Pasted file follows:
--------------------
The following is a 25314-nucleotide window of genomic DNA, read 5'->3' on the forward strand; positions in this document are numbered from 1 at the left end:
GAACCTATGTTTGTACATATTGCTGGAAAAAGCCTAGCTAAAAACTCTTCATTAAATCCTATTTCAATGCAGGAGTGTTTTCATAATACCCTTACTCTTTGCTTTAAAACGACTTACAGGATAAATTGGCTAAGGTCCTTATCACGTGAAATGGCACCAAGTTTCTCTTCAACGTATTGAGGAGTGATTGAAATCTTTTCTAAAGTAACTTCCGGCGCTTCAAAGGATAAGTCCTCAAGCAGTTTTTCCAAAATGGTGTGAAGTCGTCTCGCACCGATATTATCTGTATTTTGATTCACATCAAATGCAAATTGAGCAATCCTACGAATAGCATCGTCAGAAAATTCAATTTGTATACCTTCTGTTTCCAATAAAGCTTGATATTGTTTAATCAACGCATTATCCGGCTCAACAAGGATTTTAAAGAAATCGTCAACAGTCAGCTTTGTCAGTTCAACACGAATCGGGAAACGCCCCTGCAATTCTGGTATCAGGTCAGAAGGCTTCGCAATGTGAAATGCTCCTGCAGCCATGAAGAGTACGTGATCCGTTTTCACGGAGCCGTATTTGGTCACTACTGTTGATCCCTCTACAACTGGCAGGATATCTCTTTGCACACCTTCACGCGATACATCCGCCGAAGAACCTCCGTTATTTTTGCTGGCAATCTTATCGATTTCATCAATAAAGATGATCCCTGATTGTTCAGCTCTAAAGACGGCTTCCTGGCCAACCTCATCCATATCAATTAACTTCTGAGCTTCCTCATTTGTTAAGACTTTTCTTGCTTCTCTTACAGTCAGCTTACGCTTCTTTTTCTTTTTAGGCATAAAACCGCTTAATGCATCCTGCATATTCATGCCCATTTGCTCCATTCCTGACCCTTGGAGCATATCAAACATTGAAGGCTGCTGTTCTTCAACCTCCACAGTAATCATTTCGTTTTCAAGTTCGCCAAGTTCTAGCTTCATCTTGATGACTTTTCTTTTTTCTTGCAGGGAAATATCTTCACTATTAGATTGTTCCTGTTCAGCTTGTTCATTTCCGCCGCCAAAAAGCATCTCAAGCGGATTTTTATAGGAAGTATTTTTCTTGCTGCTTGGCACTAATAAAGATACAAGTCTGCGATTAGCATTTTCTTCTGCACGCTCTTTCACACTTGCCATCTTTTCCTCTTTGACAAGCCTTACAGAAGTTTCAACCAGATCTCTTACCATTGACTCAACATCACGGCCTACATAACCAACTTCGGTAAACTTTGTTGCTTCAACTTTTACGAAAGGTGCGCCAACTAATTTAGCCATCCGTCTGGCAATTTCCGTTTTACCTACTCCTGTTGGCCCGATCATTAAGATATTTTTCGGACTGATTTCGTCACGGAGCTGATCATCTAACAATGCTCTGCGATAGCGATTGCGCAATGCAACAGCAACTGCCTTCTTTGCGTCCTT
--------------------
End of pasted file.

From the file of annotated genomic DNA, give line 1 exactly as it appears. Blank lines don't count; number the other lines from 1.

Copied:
The following is a 25314-nucleotide window of genomic DNA, read 5'->3' on the forward strand; positions in this document are numbered from 1 at the left end: